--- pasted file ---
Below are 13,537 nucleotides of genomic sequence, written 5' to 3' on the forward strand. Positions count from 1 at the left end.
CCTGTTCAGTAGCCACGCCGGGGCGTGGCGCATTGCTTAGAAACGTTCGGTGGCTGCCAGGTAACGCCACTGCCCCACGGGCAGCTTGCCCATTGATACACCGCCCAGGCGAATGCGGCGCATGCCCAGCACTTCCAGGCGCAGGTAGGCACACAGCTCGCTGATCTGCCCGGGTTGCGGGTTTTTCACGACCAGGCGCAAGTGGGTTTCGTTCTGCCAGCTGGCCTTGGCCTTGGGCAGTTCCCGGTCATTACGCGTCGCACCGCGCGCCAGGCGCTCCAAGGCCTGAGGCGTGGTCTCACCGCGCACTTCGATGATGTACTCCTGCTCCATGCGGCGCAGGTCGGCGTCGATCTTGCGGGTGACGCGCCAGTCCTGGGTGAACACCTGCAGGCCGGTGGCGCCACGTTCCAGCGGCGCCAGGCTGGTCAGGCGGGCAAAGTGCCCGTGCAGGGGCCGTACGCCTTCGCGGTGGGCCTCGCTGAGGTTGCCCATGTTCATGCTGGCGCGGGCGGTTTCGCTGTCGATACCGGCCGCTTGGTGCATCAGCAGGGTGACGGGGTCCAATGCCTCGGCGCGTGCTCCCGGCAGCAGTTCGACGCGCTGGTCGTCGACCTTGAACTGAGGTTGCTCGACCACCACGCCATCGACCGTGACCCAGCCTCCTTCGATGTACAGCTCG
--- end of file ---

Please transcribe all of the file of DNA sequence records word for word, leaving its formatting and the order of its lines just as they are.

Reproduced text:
Below are 13,537 nucleotides of genomic sequence, written 5' to 3' on the forward strand. Positions count from 1 at the left end.
CCTGTTCAGTAGCCACGCCGGGGCGTGGCGCATTGCTTAGAAACGTTCGGTGGCTGCCAGGTAACGCCACTGCCCCACGGGCAGCTTGCCCATTGATACACCGCCCAGGCGAATGCGGCGCATGCCCAGCACTTCCAGGCGCAGGTAGGCACACAGCTCGCTGATCTGCCCGGGTTGCGGGTTTTTCACGACCAGGCGCAAGTGGGTTTCGTTCTGCCAGCTGGCCTTGGCCTTGGGCAGTTCCCGGTCATTACGCGTCGCACCGCGCGCCAGGCGCTCCAAGGCCTGAGGCGTGGTCTCACCGCGCACTTCGATGATGTACTCCTGCTCCATGCGGCGCAGGTCGGCGTCGATCTTGCGGGTGACGCGCCAGTCCTGGGTGAACACCTGCAGGCCGGTGGCGCCACGTTCCAGCGGCGCCAGGCTGGTCAGGCGGGCAAAGTGCCCGTGCAGGGGCCGTACGCCTTCGCGGTGGGCCTCGCTGAGGTTGCCCATGTTCATGCTGGCGCGGGCGGTTTCGCTGTCGATACCGGCCGCTTGGTGCATCAGCAGGGTGACGGGGTCCAATGCCTCGGCGCGTGCTCCCGGCAGCAGTTCGACGCGCTGGTCGTCGACCTTGAACTGAGGTTGCTCGACCACCACGCCATCGACCGTGACCCAGCCTCCTTCGATGTACAGCTCG